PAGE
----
Normalized optical density data are listed as mean ± SEM (n = 3 animals/area). Significance was determined by Student's t-test: *P < 0.05; **P < 0.01; ***P < 0.001; NS, not significantly different.

Figure 1.

Mapping and quantification of c-Fos expression following prolonged absence seizures (AE) in Stg mice. (A) Representative confocal heat maps of c-Fos immunoreactivity in WT and Stg brains at 4 rostrocaudal levels (relative to bregma; top: +0.14 mm, −0.82 mm, −2.3 mm, and −3.28 mm: bottom). (B) Representative images of immunohistochemically stained cortices containing c-Fos+ nuclei (black) in V1 of WT and Stg brains. (C) Ratios of pixel densities of c-Fos immunoreactivity in cortical areas (y-axis) of Stgs compared with WT brains. Cortical areas are labeled according to a mouse brain atlas (Paxinos and Franklin 2001). Ratios were calculated from normalized density measures of c-Fos+ nuclei within each area (n = 3 mice per group). See Table 1 for more details and abbreviations. (D) Representative confocal micrographs of GABA/GAD+ neurons and processes (green) in tissues (M/Cg, S1, and V1) counterstained with a nuclear marker (DAPI, red). (E) Percentages of GABA/GAD+ cells calculated over all DAPI+ nuclei in the 3 identified cortical areas.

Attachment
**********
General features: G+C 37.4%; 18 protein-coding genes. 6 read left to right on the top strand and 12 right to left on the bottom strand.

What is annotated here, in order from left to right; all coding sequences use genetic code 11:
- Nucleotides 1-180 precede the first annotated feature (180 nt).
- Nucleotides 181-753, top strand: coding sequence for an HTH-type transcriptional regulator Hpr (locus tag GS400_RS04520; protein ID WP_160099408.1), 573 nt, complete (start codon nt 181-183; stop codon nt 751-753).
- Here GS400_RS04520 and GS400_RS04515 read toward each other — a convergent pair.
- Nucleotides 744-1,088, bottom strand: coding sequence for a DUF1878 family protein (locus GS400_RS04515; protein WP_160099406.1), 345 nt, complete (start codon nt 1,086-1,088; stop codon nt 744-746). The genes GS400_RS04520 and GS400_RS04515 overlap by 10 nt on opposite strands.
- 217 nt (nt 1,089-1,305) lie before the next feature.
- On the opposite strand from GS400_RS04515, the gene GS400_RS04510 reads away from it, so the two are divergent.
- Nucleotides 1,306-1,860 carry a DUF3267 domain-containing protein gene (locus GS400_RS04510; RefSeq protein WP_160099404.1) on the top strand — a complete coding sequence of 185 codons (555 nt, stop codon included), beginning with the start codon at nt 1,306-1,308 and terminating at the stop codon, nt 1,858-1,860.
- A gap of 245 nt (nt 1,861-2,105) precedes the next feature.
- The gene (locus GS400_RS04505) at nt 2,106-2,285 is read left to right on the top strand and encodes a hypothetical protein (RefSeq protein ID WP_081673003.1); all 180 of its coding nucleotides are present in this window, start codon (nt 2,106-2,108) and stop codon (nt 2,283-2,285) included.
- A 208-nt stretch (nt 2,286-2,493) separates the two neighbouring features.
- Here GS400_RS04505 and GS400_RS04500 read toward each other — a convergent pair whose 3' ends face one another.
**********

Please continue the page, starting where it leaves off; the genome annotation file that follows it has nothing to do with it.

Figure 1.

Mapping and quantification of c-Fos expression following prolonged absence seizures (AE) in Stg mice. (A) Representative confocal heat maps of c-Fos immunoreactivity in WT and Stg brains at 4 rostrocaudal levels (relative to bregma; top: +0.14 mm, −0.82 mm, −2.3 mm, and −3.28 mm: bottom). (B) Representative images of immunohistochemically stained cortices containing c-Fos+ nuclei (black) in V1 of WT and Stg brains. (C) Ratios of pixel densities of c-Fos immunoreactivity in cortical areas (y-axis) of Stgs compared with WT brains. Cortical areas are labeled according to a mouse brain atlas (Paxinos and Franklin 2001). Ratios were calculated from normalized density measures of c-Fos+ nuclei within each area (n = 3 mice per group). See Table 1 for more details and abbreviations. (D) Representative confocal micrographs of GABA/GAD+ neurons and processes (green) in tissues (M/Cg, S1, and V1) counterstained with a nuclear marker (DAPI, red). (E) Percentages of GABA/GAD+ cells calculated over all DAPI+ nuclei in the 3 identified cortical areas.